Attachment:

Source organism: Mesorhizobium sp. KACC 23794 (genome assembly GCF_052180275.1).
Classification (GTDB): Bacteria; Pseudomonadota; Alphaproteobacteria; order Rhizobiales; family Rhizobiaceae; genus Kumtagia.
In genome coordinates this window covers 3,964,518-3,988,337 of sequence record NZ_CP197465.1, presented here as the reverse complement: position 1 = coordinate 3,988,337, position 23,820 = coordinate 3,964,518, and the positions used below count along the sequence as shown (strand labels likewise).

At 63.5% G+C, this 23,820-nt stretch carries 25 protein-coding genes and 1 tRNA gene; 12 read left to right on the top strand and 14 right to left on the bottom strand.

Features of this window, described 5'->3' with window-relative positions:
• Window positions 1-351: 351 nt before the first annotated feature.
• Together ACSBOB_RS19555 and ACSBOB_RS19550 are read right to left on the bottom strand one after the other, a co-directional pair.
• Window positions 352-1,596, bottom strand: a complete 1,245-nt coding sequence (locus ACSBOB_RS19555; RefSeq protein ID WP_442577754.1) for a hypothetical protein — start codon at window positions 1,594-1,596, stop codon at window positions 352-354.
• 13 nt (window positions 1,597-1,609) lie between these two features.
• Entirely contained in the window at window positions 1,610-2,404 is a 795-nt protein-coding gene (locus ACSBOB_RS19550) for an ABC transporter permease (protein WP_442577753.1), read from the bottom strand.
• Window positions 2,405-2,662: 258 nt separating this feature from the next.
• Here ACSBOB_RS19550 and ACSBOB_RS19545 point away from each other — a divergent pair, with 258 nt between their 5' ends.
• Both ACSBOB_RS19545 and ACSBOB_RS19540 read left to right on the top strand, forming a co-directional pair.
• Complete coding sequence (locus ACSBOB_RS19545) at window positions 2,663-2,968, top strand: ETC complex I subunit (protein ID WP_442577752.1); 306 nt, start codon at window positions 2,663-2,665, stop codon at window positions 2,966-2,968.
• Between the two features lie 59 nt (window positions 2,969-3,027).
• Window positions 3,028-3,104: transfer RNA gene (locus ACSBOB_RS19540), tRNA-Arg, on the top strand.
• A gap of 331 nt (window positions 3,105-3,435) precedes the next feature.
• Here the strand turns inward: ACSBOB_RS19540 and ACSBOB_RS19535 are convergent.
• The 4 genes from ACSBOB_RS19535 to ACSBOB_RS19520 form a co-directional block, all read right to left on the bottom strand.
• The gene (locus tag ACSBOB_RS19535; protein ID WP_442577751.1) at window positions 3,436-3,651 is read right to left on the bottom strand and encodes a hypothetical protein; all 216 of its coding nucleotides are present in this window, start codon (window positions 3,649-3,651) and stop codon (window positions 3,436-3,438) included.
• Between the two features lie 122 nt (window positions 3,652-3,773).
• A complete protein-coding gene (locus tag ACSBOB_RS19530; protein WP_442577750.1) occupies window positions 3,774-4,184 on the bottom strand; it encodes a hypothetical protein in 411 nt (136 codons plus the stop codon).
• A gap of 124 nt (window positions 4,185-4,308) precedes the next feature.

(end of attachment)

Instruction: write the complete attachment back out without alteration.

Source organism: Mesorhizobium sp. KACC 23794 (genome assembly GCF_052180275.1).
Classification (GTDB): Bacteria; Pseudomonadota; Alphaproteobacteria; order Rhizobiales; family Rhizobiaceae; genus Kumtagia.
In genome coordinates this window covers 3,964,518-3,988,337 of sequence record NZ_CP197465.1, presented here as the reverse complement: position 1 = coordinate 3,988,337, position 23,820 = coordinate 3,964,518, and the positions used below count along the sequence as shown (strand labels likewise).

At 63.5% G+C, this 23,820-nt stretch carries 25 protein-coding genes and 1 tRNA gene; 12 read left to right on the top strand and 14 right to left on the bottom strand.

Features of this window, described 5'->3' with window-relative positions:
• Window positions 1-351: 351 nt before the first annotated feature.
• Together ACSBOB_RS19555 and ACSBOB_RS19550 are read right to left on the bottom strand one after the other, a co-directional pair.
• Window positions 352-1,596, bottom strand: a complete 1,245-nt coding sequence (locus ACSBOB_RS19555; RefSeq protein ID WP_442577754.1) for a hypothetical protein — start codon at window positions 1,594-1,596, stop codon at window positions 352-354.
• 13 nt (window positions 1,597-1,609) lie between these two features.
• Entirely contained in the window at window positions 1,610-2,404 is a 795-nt protein-coding gene (locus ACSBOB_RS19550) for an ABC transporter permease (protein WP_442577753.1), read from the bottom strand.
• Window positions 2,405-2,662: 258 nt separating this feature from the next.
• Here ACSBOB_RS19550 and ACSBOB_RS19545 point away from each other — a divergent pair, with 258 nt between their 5' ends.
• Both ACSBOB_RS19545 and ACSBOB_RS19540 read left to right on the top strand, forming a co-directional pair.
• Complete coding sequence (locus ACSBOB_RS19545) at window positions 2,663-2,968, top strand: ETC complex I subunit (protein ID WP_442577752.1); 306 nt, start codon at window positions 2,663-2,665, stop codon at window positions 2,966-2,968.
• Between the two features lie 59 nt (window positions 2,969-3,027).
• Window positions 3,028-3,104: transfer RNA gene (locus ACSBOB_RS19540), tRNA-Arg, on the top strand.
• A gap of 331 nt (window positions 3,105-3,435) precedes the next feature.
• Here the strand turns inward: ACSBOB_RS19540 and ACSBOB_RS19535 are convergent.
• The 4 genes from ACSBOB_RS19535 to ACSBOB_RS19520 form a co-directional block, all read right to left on the bottom strand.
• The gene (locus tag ACSBOB_RS19535; protein ID WP_442577751.1) at window positions 3,436-3,651 is read right to left on the bottom strand and encodes a hypothetical protein; all 216 of its coding nucleotides are present in this window, start codon (window positions 3,649-3,651) and stop codon (window positions 3,436-3,438) included.
• Between the two features lie 122 nt (window positions 3,652-3,773).
• A complete protein-coding gene (locus tag ACSBOB_RS19530; protein WP_442577750.1) occupies window positions 3,774-4,184 on the bottom strand; it encodes a hypothetical protein in 411 nt (136 codons plus the stop codon).
• A gap of 124 nt (window positions 4,185-4,308) precedes the next feature.